MATHIAS CORMANN: Firstly, our Budget is projected to return to surplus, consistent with the numbers in MYEFO, in 2019-20. The surplus that we announced for 2019-20 in MYEFO is somewhat stronger than what was announced in last year’s Budget. If you look at the debt reduction trajectory over the medium term, over the ten year period, net debt peaked in the last financial year. It is projected to reduce sharply. The Prime Minister will have more to say about this today. We will have another Budget to deliver on 2 April and that will reveal all of the relevant numbers. The point that I would make is, we inherited from Labor a deteriorating Budget position. Labor did … interrupted

LAURA JAYES: But you have been in government for five years.

MATHIAS CORMANN: Indeed, we inherited a deteriorating trajectory when it comes to spending, debt and deficits. We have turned that situation around. We are now able to get the Budget back into surplus. You need to be in surplus in order to pay down debt. Now that we have got to this point, where we have been able to turn the mess that Labor left behind around, this is not the time to go back to the discredited ways of the past.

KIERAN GILBERT: The National Accounts recently had the growth forecast to be slightly off, as did the MYEFO numbers. You are saying that Labor is going to lead to slower growth, your own numbers suggest that that is where we are heading anyway.

MATHIAS CORMANN: No, that is not quite right. Firstly, the National Accounts show that the economy is performing broadly consistent with our forecasts. And indeed our forecasts are in line with forecasts from the IMF, the OECD, the Reserve Bank and other such institutions. Secondly, whatever the economy is under us, it will be weaker under Labor. The reason being Bill Shorten has already announced more than $200 billion in higher taxes on the economy. Higher taxes on hard working families, higher taxes on retirees, higher taxes on housing, you name it. Higher taxes lead to less investment. Less investment means lower growth. Lower growth means fewer jobs. Fewer jobs necessarily means higher unemployment. Higher unemployment means less competition for workers, which means lower wages for Australian workers. Australians would earn less and they  would have to pay more in tax, pay more for electricity. Families around Australia would be worse off which is why we say under a Shorten Labor government, the economy would be weaker, the country would be weaker, Australians would be poorer. 

LAURA JAYES: Well Minister you do have a good economic story to tell. The jobs boom, the one million jobs pledged by Tony Abbott in 2013 was achieved. Consequently Prime Minister Turnbull was at the helm at the time. But this was due in large part to population growth and immigration. So does this mean that the Government is dropping any kind of move to cut the overall migration intake?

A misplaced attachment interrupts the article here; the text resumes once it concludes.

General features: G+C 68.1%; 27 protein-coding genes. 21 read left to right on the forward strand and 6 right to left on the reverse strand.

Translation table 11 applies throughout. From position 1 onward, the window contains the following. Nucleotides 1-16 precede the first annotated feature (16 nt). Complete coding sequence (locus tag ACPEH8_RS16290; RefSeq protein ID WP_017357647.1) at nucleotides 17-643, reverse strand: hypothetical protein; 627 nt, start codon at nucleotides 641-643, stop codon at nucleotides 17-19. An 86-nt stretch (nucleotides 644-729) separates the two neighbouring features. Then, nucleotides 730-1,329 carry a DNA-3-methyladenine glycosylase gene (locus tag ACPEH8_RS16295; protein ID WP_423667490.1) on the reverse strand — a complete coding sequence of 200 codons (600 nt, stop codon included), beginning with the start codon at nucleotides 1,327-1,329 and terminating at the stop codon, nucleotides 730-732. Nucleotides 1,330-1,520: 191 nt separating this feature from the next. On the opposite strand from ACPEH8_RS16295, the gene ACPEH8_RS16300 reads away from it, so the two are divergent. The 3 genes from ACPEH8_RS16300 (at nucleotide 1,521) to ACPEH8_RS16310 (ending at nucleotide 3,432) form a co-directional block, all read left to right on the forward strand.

MATHIAS CORMANN: That is a complete and utter oversimplification of what has delivered the strong growth performance over the last five and a half years. Firstly I would say when we announced the one million new jobs target in the lead up to the 2013 election, Labor essentially dismissed it as unachievable. The second point I would make is that we had a very comprehensive agenda, which was focused on supporting small and family business, investing in infrastructure, supporting our exporting businesses through better and more export agreements with countries around the world so that we could get more of our Australian products and services sold into markets around the world. Red tape reduction, you name it. We had a comprehensive plan. We are building on that plan. The Prime Minister today will announce the next instalment of our plan for a stronger economy. The point that I would make is that the state of the economy, the strength or the weakness of the economy, has a real impact on real people. We cannot take the strength of the economy for granted. The policy choices of the Government do matter. Higher taxes lead to lower growth. We have pursued a lower taxes, smaller government, pro-business, pro-enterprise, pro-Australian workers agenda. When the alternative, Bill Shorten would lead a government which would deliver higher taxes, weaker economic growth, fewer jobs, higher unemployment and lower wages over time. 

KIERAN GILBERT: Does the Newspoll suggest that you should have some optimism, just quickly as we wrap up this morning? 

MATHIAS CORMANN: What the Newspoll shows is that as we get closer to the election more Australians are tuning in to the competing agendas and what people are realising is that our agenda is delivering stronger growth, more jobs and better opportunities for Australians to get ahead. Whereas the alternative high taxing agenda of Bill Shorten would make the country weaker and would make Australians poorer. So as more people get to understand the impact on their lives of the two competing agendas, we believe that more Australians will decide to support us. 

KIERAN GILBERT: Minister, we appreciate your time.